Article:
Many of us now conduct a large part of our work from home thanks to the good availability of high-speed broadband. But think carefully before you boot up a computer in the bedroom. Our work is sometimes the biggest contributor to the daily stress of our lives. Centring a portal to this stress in the room that should be your escape hatch from troubles is a serious mistake. Also when your homework is done you know you'll be tempted to check your Facebook updates, personal emails, Ebay watchlist, celebrity Tweets and a dozen other things that will keep you away from the bed and the rest that you need. Set up your computer or laptop in a dedicated home-office or a corner of your living room. That way you'll be better able to answer the call of your bedroom and close the door firmly on the virtual world of work and social networking.
Although pets are a good thing for promoting outdoor activity and reducing general stress levels, should you really be sleeping with them? No room can stay completely clean and tidy if it is regularly accessed by a dog or cat. Your pet has an inbuilt radar for comfort and warmth and, if you allow it, your bedroom will quickly become your pet's favourite retreat when it should be your personal space. Steel yourself and exclude your pet from the bedroom, if it's possible exclude them from the entire first floor. Certainly there'll be protests, even tantrums at first. But they'll soon settle down and live happily with the new rules.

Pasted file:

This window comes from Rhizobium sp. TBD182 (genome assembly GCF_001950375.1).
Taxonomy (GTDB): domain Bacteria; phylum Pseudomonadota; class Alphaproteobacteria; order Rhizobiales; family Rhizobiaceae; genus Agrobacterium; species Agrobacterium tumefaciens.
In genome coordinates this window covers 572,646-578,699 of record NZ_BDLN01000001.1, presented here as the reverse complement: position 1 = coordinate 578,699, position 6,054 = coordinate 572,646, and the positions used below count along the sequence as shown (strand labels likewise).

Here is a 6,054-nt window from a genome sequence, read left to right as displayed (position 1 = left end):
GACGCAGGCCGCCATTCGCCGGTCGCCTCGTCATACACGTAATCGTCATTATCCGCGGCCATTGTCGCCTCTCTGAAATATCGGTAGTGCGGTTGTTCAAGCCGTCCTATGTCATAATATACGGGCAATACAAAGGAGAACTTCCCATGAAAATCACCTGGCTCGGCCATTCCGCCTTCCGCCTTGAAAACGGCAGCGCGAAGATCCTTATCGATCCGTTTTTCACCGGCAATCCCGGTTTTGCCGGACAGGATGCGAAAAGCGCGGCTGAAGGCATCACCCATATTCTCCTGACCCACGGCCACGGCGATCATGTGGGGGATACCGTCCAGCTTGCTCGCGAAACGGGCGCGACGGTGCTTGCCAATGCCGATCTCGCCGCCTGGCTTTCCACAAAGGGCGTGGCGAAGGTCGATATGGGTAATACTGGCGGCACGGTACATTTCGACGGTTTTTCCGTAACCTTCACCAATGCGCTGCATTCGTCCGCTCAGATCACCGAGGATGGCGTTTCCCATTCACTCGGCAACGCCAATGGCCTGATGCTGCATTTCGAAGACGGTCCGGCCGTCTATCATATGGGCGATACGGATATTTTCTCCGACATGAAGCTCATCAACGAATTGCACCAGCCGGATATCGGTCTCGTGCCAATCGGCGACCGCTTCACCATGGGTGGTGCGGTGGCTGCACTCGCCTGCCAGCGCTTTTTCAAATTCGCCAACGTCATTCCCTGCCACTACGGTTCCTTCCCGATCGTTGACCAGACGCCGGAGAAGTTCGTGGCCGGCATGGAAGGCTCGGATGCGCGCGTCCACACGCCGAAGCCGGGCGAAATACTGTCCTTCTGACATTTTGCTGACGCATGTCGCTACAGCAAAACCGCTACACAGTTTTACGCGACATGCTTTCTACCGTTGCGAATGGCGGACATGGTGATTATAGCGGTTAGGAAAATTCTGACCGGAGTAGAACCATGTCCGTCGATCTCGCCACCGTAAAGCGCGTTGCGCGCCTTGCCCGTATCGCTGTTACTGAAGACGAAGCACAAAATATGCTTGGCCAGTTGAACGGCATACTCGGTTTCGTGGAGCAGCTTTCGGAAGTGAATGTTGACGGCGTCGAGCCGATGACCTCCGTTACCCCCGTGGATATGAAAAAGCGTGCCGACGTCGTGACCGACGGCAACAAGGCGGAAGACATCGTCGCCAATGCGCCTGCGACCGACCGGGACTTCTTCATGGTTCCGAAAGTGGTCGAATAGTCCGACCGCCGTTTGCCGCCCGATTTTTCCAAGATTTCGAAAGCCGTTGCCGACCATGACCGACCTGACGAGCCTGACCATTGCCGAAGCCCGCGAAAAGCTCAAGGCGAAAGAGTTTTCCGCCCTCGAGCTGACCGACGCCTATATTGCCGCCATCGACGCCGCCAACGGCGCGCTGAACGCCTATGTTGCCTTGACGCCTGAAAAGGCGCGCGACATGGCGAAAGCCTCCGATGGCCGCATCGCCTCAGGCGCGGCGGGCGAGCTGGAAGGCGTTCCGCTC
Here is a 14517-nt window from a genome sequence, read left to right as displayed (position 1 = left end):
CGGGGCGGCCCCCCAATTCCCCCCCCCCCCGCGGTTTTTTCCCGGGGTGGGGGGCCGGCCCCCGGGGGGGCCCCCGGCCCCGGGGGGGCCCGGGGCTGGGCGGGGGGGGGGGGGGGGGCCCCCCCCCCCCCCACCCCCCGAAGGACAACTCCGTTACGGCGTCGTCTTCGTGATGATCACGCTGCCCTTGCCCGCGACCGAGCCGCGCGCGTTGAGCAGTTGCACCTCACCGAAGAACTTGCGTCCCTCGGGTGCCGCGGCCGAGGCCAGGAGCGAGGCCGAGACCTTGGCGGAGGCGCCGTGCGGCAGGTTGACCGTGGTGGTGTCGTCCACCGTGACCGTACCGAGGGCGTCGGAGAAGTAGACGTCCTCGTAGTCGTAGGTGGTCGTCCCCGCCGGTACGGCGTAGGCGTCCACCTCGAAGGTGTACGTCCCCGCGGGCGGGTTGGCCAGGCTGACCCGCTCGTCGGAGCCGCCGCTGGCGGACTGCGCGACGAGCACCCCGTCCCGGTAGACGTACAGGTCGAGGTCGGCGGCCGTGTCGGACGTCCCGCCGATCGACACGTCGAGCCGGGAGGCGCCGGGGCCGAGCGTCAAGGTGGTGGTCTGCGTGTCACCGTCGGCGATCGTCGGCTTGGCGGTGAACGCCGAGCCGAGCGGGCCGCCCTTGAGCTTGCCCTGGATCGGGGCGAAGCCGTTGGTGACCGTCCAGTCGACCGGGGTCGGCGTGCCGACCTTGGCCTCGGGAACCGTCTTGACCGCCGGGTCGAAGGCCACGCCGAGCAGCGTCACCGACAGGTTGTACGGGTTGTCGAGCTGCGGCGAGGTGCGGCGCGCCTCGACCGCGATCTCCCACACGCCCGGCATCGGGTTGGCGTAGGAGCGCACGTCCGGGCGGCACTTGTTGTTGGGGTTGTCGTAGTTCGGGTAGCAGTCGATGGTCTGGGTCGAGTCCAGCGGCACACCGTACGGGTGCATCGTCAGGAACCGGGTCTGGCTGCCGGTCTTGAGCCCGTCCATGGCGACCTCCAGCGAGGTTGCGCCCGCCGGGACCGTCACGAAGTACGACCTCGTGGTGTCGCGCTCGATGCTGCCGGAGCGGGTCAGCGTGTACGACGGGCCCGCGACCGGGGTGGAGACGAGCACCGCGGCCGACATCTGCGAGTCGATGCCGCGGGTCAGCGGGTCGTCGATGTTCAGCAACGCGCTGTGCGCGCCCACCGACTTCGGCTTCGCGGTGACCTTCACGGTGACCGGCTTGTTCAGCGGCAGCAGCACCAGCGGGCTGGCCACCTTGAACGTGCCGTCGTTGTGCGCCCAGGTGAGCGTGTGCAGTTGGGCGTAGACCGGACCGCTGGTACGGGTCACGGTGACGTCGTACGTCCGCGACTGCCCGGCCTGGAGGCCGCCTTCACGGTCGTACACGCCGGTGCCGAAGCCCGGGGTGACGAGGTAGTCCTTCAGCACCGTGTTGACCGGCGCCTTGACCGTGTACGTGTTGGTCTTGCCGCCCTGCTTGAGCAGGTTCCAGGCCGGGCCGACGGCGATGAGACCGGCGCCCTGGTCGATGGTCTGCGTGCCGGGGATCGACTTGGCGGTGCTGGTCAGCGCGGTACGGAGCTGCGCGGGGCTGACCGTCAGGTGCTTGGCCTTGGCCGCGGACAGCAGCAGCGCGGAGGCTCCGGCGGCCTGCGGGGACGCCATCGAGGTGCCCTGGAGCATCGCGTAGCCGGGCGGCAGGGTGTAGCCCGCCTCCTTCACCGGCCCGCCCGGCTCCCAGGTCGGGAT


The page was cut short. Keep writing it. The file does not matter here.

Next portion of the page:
The most important decision you'll make is the purchase of the bed itself. It's generally a good rule of thumb to purchase the most expensive bed you can afford. But as the bed is just one of the pressing home improvement must-haves on your list, it's probably more practical to seek out the best value-for-money.
In conclusion it's ok to be selfish when you organise your own bedroom because it's the only room in the world that should be just for you.
Article by Melvyn Fickling
© Adrienne Chinn Directories